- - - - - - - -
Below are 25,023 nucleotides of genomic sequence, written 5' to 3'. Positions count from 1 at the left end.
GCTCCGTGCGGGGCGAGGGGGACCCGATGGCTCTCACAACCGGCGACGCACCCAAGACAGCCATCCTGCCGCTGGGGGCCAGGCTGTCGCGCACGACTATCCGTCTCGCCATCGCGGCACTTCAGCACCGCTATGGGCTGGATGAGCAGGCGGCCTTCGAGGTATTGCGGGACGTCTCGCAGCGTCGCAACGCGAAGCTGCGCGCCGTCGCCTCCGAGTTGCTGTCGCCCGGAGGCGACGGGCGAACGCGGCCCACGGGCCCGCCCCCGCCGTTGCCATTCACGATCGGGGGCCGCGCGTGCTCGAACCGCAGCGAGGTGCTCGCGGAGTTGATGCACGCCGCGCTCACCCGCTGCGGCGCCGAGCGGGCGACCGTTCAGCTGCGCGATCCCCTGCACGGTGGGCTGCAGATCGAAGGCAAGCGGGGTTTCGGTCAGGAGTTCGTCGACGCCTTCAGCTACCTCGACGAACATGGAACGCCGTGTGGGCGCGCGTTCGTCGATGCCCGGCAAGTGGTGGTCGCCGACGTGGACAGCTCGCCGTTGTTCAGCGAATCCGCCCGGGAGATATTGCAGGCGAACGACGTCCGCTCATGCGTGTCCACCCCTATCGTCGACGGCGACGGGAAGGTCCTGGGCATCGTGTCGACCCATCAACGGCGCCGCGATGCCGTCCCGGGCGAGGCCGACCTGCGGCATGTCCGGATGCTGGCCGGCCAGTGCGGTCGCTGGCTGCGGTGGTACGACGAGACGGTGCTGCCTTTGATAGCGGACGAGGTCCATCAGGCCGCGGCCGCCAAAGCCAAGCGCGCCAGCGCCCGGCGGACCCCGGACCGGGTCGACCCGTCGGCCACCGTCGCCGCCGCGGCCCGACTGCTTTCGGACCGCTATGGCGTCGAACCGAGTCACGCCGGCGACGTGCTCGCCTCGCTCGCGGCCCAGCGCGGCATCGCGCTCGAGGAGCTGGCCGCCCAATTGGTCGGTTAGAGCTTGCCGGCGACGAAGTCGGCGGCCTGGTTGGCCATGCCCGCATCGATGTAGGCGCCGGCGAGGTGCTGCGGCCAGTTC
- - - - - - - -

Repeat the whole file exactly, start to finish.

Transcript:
Below are 25,023 nucleotides of genomic sequence, written 5' to 3'. Positions count from 1 at the left end.
GCTCCGTGCGGGGCGAGGGGGACCCGATGGCTCTCACAACCGGCGACGCACCCAAGACAGCCATCCTGCCGCTGGGGGCCAGGCTGTCGCGCACGACTATCCGTCTCGCCATCGCGGCACTTCAGCACCGCTATGGGCTGGATGAGCAGGCGGCCTTCGAGGTATTGCGGGACGTCTCGCAGCGTCGCAACGCGAAGCTGCGCGCCGTCGCCTCCGAGTTGCTGTCGCCCGGAGGCGACGGGCGAACGCGGCCCACGGGCCCGCCCCCGCCGTTGCCATTCACGATCGGGGGCCGCGCGTGCTCGAACCGCAGCGAGGTGCTCGCGGAGTTGATGCACGCCGCGCTCACCCGCTGCGGCGCCGAGCGGGCGACCGTTCAGCTGCGCGATCCCCTGCACGGTGGGCTGCAGATCGAAGGCAAGCGGGGTTTCGGTCAGGAGTTCGTCGACGCCTTCAGCTACCTCGACGAACATGGAACGCCGTGTGGGCGCGCGTTCGTCGATGCCCGGCAAGTGGTGGTCGCCGACGTGGACAGCTCGCCGTTGTTCAGCGAATCCGCCCGGGAGATATTGCAGGCGAACGACGTCCGCTCATGCGTGTCCACCCCTATCGTCGACGGCGACGGGAAGGTCCTGGGCATCGTGTCGACCCATCAACGGCGCCGCGATGCCGTCCCGGGCGAGGCCGACCTGCGGCATGTCCGGATGCTGGCCGGCCAGTGCGGTCGCTGGCTGCGGTGGTACGACGAGACGGTGCTGCCTTTGATAGCGGACGAGGTCCATCAGGCCGCGGCCGCCAAAGCCAAGCGCGCCAGCGCCCGGCGGACCCCGGACCGGGTCGACCCGTCGGCCACCGTCGCCGCCGCGGCCCGACTGCTTTCGGACCGCTATGGCGTCGAACCGAGTCACGCCGGCGACGTGCTCGCCTCGCTCGCGGCCCAGCGCGGCATCGCGCTCGAGGAGCTGGCCGCCCAATTGGTCGGTTAGAGCTTGCCGGCGACGAAGTCGGCGGCCTGGTTGGCCATGCCCGCATCGATGTAGGCGCCGGCGAGGTGCTGCGGCCAGTTC